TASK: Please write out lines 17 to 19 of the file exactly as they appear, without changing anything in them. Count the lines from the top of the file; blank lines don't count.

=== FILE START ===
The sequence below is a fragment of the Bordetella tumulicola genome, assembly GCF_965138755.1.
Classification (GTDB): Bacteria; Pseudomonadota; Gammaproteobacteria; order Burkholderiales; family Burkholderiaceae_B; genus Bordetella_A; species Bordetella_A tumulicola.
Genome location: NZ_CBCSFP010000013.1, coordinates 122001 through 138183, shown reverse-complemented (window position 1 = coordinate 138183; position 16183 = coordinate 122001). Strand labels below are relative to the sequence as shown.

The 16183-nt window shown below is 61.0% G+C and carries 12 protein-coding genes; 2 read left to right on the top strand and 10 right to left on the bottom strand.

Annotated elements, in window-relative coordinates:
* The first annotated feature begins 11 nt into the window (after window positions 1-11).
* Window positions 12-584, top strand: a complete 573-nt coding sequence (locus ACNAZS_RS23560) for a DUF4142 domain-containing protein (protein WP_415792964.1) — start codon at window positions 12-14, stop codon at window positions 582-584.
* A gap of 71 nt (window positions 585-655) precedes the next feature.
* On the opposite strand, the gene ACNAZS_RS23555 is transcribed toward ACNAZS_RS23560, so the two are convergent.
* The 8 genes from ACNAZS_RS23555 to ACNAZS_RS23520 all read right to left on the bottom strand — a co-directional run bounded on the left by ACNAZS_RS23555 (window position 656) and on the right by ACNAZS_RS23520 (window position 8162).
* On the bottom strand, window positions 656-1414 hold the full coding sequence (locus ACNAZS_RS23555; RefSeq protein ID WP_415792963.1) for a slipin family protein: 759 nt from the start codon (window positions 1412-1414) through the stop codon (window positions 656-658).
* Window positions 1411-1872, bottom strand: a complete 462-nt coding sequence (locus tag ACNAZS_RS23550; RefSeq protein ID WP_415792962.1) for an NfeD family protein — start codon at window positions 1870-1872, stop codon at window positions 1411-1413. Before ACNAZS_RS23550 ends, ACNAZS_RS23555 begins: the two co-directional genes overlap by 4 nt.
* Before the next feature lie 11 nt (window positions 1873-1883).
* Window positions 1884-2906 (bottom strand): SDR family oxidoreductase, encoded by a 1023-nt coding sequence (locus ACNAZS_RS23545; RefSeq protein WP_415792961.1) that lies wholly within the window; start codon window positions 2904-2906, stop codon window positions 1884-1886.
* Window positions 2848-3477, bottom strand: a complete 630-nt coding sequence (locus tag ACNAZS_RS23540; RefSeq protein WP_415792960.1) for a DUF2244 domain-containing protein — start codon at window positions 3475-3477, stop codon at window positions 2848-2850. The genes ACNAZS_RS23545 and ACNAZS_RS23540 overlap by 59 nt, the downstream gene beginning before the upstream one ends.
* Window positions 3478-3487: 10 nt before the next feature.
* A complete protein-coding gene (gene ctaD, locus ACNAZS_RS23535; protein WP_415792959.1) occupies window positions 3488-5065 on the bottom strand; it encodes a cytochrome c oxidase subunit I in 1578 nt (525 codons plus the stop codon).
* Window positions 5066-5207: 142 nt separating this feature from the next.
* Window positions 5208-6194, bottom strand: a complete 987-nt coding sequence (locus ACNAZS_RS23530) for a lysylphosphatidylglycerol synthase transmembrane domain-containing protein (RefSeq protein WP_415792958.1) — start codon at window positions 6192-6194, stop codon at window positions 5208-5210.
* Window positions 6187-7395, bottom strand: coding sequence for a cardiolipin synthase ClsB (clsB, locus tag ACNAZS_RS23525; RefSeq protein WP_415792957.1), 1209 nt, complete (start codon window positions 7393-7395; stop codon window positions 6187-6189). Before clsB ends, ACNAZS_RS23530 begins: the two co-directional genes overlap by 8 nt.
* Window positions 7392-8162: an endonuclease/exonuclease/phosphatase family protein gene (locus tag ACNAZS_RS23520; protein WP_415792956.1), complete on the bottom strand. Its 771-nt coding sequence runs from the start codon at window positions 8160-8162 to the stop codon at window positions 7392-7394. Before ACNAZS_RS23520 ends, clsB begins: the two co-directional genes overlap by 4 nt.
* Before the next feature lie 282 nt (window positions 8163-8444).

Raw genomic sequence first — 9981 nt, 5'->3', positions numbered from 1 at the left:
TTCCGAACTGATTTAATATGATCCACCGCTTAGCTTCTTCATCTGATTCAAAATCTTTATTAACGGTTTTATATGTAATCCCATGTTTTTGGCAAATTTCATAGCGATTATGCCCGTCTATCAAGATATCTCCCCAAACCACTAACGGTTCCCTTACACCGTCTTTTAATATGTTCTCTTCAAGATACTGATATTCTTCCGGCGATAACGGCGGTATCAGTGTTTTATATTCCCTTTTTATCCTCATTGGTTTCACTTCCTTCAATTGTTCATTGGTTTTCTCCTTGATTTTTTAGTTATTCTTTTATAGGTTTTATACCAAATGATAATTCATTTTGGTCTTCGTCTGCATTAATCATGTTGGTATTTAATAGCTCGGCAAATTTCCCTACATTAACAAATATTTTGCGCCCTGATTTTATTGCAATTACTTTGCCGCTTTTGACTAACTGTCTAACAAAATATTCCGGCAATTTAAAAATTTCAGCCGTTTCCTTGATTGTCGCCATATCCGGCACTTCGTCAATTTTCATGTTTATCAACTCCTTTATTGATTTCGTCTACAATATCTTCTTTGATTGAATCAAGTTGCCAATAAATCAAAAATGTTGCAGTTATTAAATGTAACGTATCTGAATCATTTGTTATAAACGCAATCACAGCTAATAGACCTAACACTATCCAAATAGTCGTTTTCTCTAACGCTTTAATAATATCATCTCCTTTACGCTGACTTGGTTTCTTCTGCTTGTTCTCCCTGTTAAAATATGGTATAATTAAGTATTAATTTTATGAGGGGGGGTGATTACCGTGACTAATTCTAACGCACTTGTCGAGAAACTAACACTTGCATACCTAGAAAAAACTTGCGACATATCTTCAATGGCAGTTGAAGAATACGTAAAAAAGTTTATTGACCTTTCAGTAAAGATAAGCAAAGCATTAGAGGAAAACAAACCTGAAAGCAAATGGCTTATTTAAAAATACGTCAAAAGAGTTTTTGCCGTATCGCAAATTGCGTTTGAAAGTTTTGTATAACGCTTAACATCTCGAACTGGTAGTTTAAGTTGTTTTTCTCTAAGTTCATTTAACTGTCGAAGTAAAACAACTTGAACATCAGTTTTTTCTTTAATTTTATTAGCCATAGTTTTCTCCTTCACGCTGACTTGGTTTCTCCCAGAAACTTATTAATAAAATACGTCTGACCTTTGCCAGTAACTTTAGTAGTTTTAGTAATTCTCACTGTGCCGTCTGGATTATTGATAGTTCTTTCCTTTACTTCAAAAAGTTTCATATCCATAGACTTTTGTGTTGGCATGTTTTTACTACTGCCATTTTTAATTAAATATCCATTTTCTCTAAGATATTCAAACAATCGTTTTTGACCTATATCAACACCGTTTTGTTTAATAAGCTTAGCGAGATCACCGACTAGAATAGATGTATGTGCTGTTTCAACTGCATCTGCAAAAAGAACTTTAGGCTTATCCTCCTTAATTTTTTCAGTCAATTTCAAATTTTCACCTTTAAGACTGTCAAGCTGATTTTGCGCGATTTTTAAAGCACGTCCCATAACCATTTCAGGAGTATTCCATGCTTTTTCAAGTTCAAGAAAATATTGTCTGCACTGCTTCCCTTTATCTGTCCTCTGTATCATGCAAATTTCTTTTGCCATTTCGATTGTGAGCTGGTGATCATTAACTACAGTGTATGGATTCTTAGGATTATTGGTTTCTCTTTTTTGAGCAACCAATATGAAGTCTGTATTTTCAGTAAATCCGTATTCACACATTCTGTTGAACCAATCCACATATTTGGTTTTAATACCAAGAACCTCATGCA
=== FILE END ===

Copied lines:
* A complete protein-coding gene (gene ctaD, locus ACNAZS_RS23535; protein WP_415792959.1) occupies window positions 3488-5065 on the bottom strand; it encodes a cytochrome c oxidase subunit I in 1578 nt (525 codons plus the stop codon).
* Window positions 5066-5207: 142 nt separating this feature from the next.
* Window positions 5208-6194, bottom strand: a complete 987-nt coding sequence (locus ACNAZS_RS23530) for a lysylphosphatidylglycerol synthase transmembrane domain-containing protein (RefSeq protein WP_415792958.1) — start codon at window positions 6192-6194, stop codon at window positions 5208-5210.